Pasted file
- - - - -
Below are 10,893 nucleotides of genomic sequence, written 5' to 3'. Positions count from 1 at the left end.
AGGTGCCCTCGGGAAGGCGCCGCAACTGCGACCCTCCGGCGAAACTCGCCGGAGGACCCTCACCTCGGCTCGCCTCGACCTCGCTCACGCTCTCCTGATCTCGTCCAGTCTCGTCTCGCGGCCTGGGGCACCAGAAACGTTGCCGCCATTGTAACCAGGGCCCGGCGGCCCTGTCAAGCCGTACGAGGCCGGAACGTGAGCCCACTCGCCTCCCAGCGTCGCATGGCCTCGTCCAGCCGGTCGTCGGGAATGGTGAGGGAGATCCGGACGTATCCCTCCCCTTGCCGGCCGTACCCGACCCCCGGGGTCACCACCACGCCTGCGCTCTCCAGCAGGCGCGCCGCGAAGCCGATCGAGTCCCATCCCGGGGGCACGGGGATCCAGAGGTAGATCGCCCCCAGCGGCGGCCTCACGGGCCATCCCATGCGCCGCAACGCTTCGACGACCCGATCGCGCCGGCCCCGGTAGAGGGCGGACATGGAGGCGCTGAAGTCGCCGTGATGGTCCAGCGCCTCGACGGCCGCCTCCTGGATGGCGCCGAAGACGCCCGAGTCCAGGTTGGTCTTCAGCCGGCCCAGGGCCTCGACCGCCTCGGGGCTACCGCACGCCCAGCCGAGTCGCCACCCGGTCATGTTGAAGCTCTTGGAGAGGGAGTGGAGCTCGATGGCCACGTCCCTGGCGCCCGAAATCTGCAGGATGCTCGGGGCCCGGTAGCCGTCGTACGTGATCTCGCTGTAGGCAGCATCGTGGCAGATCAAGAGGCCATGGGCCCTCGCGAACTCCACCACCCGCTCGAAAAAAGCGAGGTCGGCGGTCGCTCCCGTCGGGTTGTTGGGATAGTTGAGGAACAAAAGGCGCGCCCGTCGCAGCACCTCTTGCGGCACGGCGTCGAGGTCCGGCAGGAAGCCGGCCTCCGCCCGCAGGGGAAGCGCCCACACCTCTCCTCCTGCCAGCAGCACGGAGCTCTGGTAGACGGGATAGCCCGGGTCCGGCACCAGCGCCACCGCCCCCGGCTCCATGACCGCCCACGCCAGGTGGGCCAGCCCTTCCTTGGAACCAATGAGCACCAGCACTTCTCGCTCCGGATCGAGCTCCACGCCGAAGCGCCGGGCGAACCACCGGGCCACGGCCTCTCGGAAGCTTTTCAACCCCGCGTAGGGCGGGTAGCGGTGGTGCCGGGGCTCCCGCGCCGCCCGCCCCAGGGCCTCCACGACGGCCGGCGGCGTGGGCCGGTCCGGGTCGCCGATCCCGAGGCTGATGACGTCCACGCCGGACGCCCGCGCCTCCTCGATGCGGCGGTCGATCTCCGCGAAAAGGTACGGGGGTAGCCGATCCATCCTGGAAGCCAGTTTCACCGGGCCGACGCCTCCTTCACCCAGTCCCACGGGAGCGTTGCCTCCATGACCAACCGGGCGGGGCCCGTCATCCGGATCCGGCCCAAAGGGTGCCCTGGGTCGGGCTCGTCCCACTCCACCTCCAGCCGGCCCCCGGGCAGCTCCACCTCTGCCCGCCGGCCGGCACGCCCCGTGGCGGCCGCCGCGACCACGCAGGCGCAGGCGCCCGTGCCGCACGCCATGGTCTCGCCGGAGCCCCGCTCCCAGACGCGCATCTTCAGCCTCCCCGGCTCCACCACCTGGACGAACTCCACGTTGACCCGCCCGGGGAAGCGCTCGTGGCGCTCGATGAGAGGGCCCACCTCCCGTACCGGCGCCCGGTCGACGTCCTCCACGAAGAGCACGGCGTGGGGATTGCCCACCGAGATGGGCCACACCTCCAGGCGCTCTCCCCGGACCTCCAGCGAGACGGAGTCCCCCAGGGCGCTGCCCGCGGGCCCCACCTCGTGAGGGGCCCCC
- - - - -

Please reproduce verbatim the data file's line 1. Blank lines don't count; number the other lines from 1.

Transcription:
Below are 10,893 nucleotides of genomic sequence, written 5' to 3'. Positions count from 1 at the left end.